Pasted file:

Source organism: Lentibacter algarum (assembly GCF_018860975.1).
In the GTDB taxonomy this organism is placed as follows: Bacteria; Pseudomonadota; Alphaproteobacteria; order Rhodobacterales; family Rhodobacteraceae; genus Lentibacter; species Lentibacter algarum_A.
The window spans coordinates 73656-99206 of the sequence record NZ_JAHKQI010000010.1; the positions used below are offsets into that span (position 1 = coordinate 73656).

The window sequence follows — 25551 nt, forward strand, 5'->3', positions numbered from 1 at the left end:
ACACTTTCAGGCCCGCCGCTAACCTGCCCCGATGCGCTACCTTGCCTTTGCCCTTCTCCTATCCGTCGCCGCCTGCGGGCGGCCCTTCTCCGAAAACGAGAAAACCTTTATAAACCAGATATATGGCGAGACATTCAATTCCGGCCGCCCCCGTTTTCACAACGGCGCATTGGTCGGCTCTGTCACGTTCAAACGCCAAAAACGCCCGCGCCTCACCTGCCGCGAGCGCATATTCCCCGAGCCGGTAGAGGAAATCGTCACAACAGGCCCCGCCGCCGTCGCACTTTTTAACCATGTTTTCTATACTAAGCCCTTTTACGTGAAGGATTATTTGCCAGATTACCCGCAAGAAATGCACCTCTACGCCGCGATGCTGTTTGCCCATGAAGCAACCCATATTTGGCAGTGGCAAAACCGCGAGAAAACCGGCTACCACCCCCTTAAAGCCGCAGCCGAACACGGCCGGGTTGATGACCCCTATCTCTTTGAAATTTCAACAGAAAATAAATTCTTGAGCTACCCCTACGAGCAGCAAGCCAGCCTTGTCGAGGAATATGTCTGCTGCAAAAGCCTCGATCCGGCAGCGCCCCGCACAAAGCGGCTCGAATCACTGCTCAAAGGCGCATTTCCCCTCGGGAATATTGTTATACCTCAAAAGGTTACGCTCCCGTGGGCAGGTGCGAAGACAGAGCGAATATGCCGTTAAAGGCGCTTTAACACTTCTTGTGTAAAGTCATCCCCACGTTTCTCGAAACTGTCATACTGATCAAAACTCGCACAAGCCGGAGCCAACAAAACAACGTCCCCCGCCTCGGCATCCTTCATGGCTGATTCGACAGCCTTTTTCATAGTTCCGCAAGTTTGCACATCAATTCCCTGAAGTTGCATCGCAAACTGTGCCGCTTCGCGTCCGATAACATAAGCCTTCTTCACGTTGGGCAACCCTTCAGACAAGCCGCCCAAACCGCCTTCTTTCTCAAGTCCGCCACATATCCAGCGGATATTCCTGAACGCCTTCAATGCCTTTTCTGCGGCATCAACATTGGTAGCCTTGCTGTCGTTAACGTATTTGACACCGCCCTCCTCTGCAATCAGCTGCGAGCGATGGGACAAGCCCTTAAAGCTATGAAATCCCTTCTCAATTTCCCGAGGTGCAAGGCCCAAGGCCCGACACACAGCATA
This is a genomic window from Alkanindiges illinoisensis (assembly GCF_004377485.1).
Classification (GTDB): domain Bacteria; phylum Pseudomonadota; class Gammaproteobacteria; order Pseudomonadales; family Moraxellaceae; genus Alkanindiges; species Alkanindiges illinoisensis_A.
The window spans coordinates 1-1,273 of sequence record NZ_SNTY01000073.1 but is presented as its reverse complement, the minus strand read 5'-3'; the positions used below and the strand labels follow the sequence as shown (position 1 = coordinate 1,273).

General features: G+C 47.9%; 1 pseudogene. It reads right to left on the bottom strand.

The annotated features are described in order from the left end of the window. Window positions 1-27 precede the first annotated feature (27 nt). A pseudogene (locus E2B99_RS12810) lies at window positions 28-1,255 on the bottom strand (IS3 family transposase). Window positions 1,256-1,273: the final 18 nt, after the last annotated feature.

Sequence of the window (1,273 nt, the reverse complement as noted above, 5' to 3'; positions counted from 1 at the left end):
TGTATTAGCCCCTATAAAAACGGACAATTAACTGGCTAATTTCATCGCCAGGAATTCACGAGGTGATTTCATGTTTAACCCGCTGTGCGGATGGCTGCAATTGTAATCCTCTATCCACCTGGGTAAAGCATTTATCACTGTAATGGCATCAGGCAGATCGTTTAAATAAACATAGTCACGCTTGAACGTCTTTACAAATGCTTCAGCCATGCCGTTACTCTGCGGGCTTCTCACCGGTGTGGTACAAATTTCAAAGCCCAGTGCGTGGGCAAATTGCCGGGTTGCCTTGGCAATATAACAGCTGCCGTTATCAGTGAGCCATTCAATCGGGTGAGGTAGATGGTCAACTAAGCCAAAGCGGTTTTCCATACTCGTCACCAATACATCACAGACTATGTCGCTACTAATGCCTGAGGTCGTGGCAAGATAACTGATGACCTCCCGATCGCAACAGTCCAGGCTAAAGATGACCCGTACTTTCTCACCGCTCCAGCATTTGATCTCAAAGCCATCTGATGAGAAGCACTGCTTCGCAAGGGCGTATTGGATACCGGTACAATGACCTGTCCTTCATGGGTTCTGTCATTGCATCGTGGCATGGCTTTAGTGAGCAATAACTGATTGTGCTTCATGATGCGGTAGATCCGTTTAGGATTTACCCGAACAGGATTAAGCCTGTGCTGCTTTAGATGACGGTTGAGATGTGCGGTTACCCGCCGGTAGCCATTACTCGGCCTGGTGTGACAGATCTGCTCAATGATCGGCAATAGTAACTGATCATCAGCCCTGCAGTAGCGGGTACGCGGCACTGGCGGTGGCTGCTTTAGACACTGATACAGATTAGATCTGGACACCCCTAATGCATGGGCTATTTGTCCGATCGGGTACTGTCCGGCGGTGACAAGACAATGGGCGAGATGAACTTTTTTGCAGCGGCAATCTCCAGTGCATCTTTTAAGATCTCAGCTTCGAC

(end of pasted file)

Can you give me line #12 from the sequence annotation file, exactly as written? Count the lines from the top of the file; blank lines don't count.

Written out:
TGTATTAGCCCCTATAAAAACGGACAATTAACTGGCTAATTTCATCGCCAGGAATTCACGAGGTGATTTCATGTTTAACCCGCTGTGCGGATGGCTGCAATTGTAATCCTCTATCCACCTGGGTAAAGCATTTATCACTGTAATGGCATCAGGCAGATCGTTTAAATAAACATAGTCACGCTTGAACGTCTTTACAAATGCTTCAGCCATGCCGTTACTCTGCGGGCTTCTCACCGGTGTGGTACAAATTTCAAAGCCCAGTGCGTGGGCAAATTGCCGGGTTGCCTTGGCAATATAACAGCTGCCGTTATCAGTGAGCCATTCAATCGGGTGAGGTAGATGGTCAACTAAGCCAAAGCGGTTTTCCATACTCGTCACCAATACATCACAGACTATGTCGCTACTAATGCCTGAGGTCGTGGCAAGATAACTGATGACCTCCCGATCGCAACAGTCCAGGCTAAAGATGACCCGTACTTTCTCACCGCTCCAGCATTTGATCTCAAAGCCATCTGATGAGAAGCACTGCTTCGCAAGGGCGTATTGGATACCGGTACAATGACCTGTCCTTCATGGGTTCTGTCATTGCATCGTGGCATGGCTTTAGTGAGCAATAACTGATTGTGCTTCATGATGCGGTAGATCCGTTTAGGATTTACCCGAACAGGATTAAGCCTGTGCTGCTTTAGATGACGGTTGAGATGTGCGGTTACCCGCCGGTAGCCATTACTCGGCCTGGTGTGACAGATCTGCTCAATGATCGGCAATAGTAACTGATCATCAGCCCTGCAGTAGCGGGTACGCGGCACTGGCGGTGGCTGCTTTAGACACTGATACAGATTAGATCTGGACACCCCTAATGCATGGGCTATTTGTCCGATCGGGTACTGTCCGGCGGTGACAAGACAATGGGCGAGATGAACTTTTTTGCAGCGGCAATCTCCAGTGCATCTTTTAAGATCTCAGCTTCGAC